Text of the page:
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Pediatr Res. 2017 Mar;81(3):455-460. doi: 10.1038/pr.2016.264. Epub 2016 Dec 9.

Sodium supply influences plasma sodium concentration and the risks of hyper- and hyponatremia in extremely preterm infants.

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Department of Clinical Sciences, Pediatrics, Umeå University, Umeå, Sweden.
Department of Food and Nutrition, Umeå University, Umeå, Sweden.
Department of Women´s and Children´s Health, Uppsala University, Uppsala, Sweden.



Hyper- and hyponatremia occur frequently in extremely preterm infants. Our purpose was to investigate plasma sodium (P-Na) concentrations, the incidence of hyper- and hyponatremia, and the impact of possible predisposing factors in extremely preterm infants.


In this observational study, we analyzed data from the EXtremely PREterm (< 27 wk.) infants in Sweden Study (EXPRESS, n = 707). Detailed nutritional, laboratory, and weight data were collected retrospectively from patient records.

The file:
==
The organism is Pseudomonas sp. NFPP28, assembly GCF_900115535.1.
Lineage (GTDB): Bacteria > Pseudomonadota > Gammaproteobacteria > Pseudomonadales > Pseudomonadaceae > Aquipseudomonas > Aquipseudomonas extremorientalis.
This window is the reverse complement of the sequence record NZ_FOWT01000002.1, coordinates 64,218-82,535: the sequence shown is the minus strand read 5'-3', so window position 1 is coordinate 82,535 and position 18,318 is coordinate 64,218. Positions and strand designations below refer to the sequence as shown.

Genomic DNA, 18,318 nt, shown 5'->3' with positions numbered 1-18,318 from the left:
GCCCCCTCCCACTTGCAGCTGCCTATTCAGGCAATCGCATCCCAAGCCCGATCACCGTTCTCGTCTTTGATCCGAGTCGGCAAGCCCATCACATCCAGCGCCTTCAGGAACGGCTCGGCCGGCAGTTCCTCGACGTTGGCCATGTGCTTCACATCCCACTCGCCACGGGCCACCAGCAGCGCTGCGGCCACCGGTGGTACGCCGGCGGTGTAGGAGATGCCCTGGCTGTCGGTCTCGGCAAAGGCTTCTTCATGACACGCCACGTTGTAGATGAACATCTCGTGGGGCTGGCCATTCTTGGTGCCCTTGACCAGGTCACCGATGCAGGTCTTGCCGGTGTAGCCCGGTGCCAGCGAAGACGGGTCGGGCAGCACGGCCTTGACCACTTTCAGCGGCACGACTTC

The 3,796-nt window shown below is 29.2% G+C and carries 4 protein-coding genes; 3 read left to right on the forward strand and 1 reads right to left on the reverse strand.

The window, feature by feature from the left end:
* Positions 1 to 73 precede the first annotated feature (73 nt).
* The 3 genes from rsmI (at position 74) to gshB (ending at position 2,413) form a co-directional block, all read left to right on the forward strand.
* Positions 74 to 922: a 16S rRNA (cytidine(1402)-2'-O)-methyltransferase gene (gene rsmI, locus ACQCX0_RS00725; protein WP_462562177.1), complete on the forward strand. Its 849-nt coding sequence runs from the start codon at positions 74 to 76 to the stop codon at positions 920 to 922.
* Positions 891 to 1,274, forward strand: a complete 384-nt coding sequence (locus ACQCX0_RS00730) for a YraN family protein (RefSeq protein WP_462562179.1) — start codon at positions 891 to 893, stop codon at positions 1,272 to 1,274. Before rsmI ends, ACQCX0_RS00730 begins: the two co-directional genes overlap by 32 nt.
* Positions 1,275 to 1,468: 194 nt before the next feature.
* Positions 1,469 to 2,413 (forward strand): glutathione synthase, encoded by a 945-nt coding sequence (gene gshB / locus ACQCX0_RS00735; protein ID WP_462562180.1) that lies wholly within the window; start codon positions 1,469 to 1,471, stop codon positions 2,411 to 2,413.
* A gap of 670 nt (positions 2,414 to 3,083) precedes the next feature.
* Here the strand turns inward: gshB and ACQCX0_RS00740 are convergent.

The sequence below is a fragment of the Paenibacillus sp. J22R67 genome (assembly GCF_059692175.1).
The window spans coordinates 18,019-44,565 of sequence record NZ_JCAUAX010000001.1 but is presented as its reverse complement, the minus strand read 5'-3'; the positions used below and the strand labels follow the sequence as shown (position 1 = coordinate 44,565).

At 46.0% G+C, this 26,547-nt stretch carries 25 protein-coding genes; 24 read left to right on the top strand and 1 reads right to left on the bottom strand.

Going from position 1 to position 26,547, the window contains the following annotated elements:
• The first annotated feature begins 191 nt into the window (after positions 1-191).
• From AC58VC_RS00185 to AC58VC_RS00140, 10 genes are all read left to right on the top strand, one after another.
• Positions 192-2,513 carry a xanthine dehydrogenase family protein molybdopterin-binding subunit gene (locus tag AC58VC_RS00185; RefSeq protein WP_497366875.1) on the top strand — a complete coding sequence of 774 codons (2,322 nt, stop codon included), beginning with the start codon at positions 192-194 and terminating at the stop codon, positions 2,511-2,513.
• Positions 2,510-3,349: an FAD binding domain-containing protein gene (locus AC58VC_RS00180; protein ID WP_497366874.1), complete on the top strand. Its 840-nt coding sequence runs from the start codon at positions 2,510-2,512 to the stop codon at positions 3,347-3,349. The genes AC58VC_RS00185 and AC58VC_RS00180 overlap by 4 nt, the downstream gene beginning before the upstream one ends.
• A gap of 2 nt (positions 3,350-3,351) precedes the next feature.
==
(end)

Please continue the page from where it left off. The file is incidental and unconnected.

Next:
Mean ± SD P-Na increased from 135.5 ± 3.0 at birth to 144.3 ± 6.1 mmol/l at a postnatal age of 3 d and decreased thereafter. Fifty percent of infants had hypernatremia (P-Na > 145 mmol/l) during the first week of life while 79% displayed hyponatremia (P-Na < 135 mmol/l) during week 2. Initially, the main sodium sources were blood products and saline injections/infusions, gradually shifting to parenteral and enteral nutrition towards the end of the first week. The major determinant of P-Na and the risks of hyper- and hyponatremia was sodium supply. Fluid volume provision was associated with postnatal weight change but not with P-Na.


The supply of sodium, rather than fluid volume, is the major factor determining P-Na concentrations and the risks of hyper- and hyponatremia.

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